Jeb Bush Is Right on Bank Capital
During Tuesday's presidential debate, Jeb Bush offered one of the clearest policy proposals yet to emerge from the Republican field: Increase capital requirements to reduce the threat that big banks can present to the economy. It's a great idea.
Capital is often misunderstood, portrayed as some kind of rainy-day fund that banks must set aside, or as a sort of punishment for previous misbehavior. Actually, it's equity that banks get from shareholders -- money they can use to make loans and other investments. Unlike debt, it doesn't have to be paid back, so it has the advantage of absorbing losses. The more capital banks have, the more capable they are of taking the kinds of risks that make the economy dynamic.
Unfortunately, more than five years after the enactment of the Dodd-Frank financial reform legislation, banks' capital levels remain troublingly low. Several of the largest U.S. financial institutions have less than $5 in equity for every $100 in assets, measured according to international accounting standards. That means a net loss of 5 percent would be enough to render them insolvent. During the last financial crisis, in 2009, the International Monetary Fund estimated U.S. banks' losses on securities and loans would ultimately amount to more than 8 percent.
Such a thin capital cushion places the interests of shareholders at odds with those of society at large. In good times, using more debt, or leverage, boosts banks' performance -- measured as the return on equity. In bad times, shareholders risk only the meager amount of equity they've put in. Beyond that, the banks' losses become everyone's problem, as the distress reverberates through the broader economy and necessitates taxpayer bailouts.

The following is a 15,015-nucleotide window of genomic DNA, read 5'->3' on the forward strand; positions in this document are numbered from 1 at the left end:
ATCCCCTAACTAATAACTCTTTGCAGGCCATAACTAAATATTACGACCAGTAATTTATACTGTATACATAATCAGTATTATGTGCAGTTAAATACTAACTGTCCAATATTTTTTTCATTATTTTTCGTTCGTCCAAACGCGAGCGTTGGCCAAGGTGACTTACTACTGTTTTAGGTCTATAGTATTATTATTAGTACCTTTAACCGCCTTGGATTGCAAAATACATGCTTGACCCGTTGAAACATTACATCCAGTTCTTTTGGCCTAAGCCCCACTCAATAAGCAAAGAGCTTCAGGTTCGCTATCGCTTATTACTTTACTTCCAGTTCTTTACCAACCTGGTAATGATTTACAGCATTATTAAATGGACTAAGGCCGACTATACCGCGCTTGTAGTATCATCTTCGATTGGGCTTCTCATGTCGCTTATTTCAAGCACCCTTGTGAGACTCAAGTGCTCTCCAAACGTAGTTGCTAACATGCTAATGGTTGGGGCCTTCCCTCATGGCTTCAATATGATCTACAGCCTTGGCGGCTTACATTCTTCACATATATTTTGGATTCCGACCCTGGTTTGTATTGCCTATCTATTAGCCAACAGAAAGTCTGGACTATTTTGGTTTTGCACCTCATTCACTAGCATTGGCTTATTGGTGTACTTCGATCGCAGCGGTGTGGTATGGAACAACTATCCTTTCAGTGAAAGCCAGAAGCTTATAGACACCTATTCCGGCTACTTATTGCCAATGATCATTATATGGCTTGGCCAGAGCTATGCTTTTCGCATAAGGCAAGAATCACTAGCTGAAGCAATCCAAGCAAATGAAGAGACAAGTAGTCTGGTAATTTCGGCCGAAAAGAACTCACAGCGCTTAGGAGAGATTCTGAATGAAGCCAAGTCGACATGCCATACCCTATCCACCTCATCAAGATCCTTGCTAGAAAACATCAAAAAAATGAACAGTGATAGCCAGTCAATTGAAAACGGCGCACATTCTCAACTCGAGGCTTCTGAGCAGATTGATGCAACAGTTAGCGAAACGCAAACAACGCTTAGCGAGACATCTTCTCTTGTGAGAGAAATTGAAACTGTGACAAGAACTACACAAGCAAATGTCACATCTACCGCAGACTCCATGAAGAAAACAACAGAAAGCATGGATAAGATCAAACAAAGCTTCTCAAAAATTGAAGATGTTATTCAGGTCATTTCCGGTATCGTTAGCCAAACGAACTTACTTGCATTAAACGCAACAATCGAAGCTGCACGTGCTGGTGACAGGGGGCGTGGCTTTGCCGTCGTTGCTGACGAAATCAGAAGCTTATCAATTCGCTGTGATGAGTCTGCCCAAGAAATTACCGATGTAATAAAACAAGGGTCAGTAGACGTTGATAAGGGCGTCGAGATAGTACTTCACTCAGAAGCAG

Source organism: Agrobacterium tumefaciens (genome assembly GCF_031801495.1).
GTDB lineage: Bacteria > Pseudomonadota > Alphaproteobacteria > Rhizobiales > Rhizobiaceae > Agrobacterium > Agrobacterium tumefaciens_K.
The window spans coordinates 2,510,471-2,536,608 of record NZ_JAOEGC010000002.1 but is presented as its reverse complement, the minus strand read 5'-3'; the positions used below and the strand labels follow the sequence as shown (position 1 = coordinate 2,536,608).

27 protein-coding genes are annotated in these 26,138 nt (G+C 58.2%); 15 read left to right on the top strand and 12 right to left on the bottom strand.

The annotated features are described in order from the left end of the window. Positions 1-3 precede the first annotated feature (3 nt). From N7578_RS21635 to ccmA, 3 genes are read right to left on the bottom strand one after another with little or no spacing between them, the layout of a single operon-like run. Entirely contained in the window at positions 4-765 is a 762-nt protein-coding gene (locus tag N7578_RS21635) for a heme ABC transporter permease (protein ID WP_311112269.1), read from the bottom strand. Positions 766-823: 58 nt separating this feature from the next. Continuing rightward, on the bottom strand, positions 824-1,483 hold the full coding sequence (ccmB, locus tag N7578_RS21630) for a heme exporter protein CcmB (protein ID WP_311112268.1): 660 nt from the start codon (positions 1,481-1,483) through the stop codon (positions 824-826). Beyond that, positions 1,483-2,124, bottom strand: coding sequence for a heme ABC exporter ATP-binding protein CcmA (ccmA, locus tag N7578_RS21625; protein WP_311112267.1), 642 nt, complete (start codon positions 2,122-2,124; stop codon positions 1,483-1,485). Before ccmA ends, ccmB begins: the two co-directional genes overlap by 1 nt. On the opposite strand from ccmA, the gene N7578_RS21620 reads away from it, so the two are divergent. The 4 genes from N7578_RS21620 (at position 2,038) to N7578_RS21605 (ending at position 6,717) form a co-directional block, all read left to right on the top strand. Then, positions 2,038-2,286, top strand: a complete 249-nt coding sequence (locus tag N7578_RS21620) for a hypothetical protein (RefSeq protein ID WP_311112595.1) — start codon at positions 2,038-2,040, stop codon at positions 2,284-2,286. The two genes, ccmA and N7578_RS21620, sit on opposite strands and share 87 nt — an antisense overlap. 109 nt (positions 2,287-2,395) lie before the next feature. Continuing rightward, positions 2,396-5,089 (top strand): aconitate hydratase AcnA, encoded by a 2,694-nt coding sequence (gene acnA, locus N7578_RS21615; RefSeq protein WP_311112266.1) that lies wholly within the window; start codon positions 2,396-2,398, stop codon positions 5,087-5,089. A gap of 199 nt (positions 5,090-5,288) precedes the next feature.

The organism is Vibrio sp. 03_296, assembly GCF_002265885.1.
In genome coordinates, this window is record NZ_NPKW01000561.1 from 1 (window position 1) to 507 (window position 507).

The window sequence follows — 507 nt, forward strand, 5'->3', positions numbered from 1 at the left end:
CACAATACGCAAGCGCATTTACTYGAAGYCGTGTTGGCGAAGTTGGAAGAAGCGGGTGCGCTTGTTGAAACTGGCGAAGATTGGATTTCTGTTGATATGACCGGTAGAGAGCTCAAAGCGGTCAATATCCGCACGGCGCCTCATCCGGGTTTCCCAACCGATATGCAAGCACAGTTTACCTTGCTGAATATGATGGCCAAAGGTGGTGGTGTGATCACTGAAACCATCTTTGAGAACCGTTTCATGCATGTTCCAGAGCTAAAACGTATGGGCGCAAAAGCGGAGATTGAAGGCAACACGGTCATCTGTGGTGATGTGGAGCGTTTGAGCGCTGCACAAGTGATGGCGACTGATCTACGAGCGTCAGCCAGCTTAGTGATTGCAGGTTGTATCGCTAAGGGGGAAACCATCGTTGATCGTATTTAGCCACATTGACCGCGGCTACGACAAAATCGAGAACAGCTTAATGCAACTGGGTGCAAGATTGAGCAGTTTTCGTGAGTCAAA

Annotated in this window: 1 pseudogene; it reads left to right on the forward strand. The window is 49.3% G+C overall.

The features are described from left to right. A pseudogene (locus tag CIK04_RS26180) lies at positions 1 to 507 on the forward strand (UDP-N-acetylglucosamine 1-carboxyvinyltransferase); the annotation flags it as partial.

Raising equity requirements would have benefits far beyond making the system safer. Consider, for example, the concern that Bush and other candidates expressed about "too-big-to-fail" institutions. By increasing shareholders' responsibility for risk, it could create an incentive for them to divide the banks into more manageable -- and potentially more valuable -- pieces. That, in turn, could render unnecessary much of the regulatory complexity that Republicans rail against.
More equity could also allow regulators to simplify rules that burden smaller banks, another important issue that Bush raised in the debate. Well-capitalized institutions that don't get involved in trading and derivatives shouldn't have to file lengthy reports sorting their assets into myriad risk categories or submit to examinations as frequently as others.
All told, the benefits of boosting banks' capital so outweigh the costs, the only question is: Why wait for the next president to do it?
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